Code and Stuff

React Hooks and Classes

by Don on September 13, 2020 underreactjavascriptprogramming

I started working with React about 4 or 5 years ago now, in the earlier days of the framework, where your main options for creating a component in React was to use React.createClass, extending the React.Component, or making stateless functional components. Some time back, they introduced the concept of Hooks into the language, as a side-by-side feature with classes (but as a likely replacement). Admittedly, I haven’t played around with hooks too much. I’ve made a few components using them, and one of the projects I’m working on I’ve used a mixture of classes and hooks. A good exercise would probably be to rewrite some of my classes as hooks.

Interestingly, I’ve seen a lot of people say that classes are difficult to understand, something which I, personally, have never felt. To me, classes are part of what makes React components easy to reason about, though I do understand they have some issues. To quote part of the motivation documentation:

In addition to making code reuse and code organization more difficult, we’ve found that classes can be a large barrier to learning React. You have to understand how this works in JavaScript, which is very different from how it works in most languages. You have to remember to bind the event handlers. Without unstable syntax proposals, the code is very verbose. People can understand props, state, and top-down data flow perfectly well but still struggle with classes. The distinction between function and class components in React and when to use each one leads to disagreements even between experienced React developers.

Personally, I don’t feel that classes make code reuse or organization more difficult. It is true that you have to remember to bind the event handlers, which can be a source of mistakes, and there are a few ways to do this in a class that can be a bit confusing, to say the least.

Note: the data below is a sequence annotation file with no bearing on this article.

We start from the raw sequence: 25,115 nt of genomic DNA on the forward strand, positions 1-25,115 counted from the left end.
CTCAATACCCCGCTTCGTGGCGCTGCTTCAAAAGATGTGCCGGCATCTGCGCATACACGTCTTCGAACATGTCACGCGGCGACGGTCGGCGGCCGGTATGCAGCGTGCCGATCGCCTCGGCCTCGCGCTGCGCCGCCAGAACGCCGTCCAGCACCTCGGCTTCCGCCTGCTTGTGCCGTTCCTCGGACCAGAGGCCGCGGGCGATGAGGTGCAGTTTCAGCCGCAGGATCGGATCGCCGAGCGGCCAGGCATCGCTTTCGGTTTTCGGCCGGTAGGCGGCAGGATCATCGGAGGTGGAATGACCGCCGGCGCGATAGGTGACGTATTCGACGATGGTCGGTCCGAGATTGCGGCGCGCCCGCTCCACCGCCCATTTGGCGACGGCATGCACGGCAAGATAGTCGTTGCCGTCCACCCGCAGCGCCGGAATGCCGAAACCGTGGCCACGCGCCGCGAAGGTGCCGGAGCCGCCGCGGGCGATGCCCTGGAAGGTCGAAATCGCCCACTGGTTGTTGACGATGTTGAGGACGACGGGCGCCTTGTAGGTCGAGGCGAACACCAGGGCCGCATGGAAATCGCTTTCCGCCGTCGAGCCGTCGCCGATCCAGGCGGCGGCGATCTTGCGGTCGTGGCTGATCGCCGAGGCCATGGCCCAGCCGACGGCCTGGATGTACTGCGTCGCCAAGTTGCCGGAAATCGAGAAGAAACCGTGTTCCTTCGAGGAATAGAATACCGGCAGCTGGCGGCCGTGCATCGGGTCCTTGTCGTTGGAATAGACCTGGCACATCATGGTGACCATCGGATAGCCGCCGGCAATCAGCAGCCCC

Method one, for instance, is to bind it in your constructor.

constructor(props) {
	this.myFunction = this.myFunction.bind(this);
}

<button onClick={this.myFunction}>Click Me</button>

Method two is to use an arrow function to bind it in the callback:

<button onClick={() => this.myFunction()}>Click Me</button>

And method three is to use the class fields syntax:

myFunction = () => {
	...
}

I can certainly see how this would create confusion for new people. After being a few years into the language, I’ve likely forgotten what it was like to first pick up binding events like this.

In any case, let’s take a look at how to make a Class component in React.

Classes

The first thing we have to do is bring in our imports - at the very least, React itself. Then we can create a simple class and export it.

import React from "react";

class Car extends React.Component {
	render() {
		return <span>Vroom</span>;
	}
}

export default Car;

This is a Car class, and the only thing it does right now is output a span with the text “Vroom”. Simple enough, right? Currently, this does nothing useful, but it does give us access to the React lifecycle methods. Within the class, we can add a constructor, which will allow us to initialize the state of the class - you can look at the state as being the various pieces of information about our class that provide details and functionality.

constructor(props) {
	super(props);

	this.state = {
		isStarted: false,
		currentSpeed: 0
	};
}

To be honest, I’m not much of a car guy, so I’m not even sure why I chose this as my example, but we’re in too deep. So let’s say our car has two pieces of information we care about - whether the car has been started, and what the current speed is. We’ll initialize these two values as above and update our render function: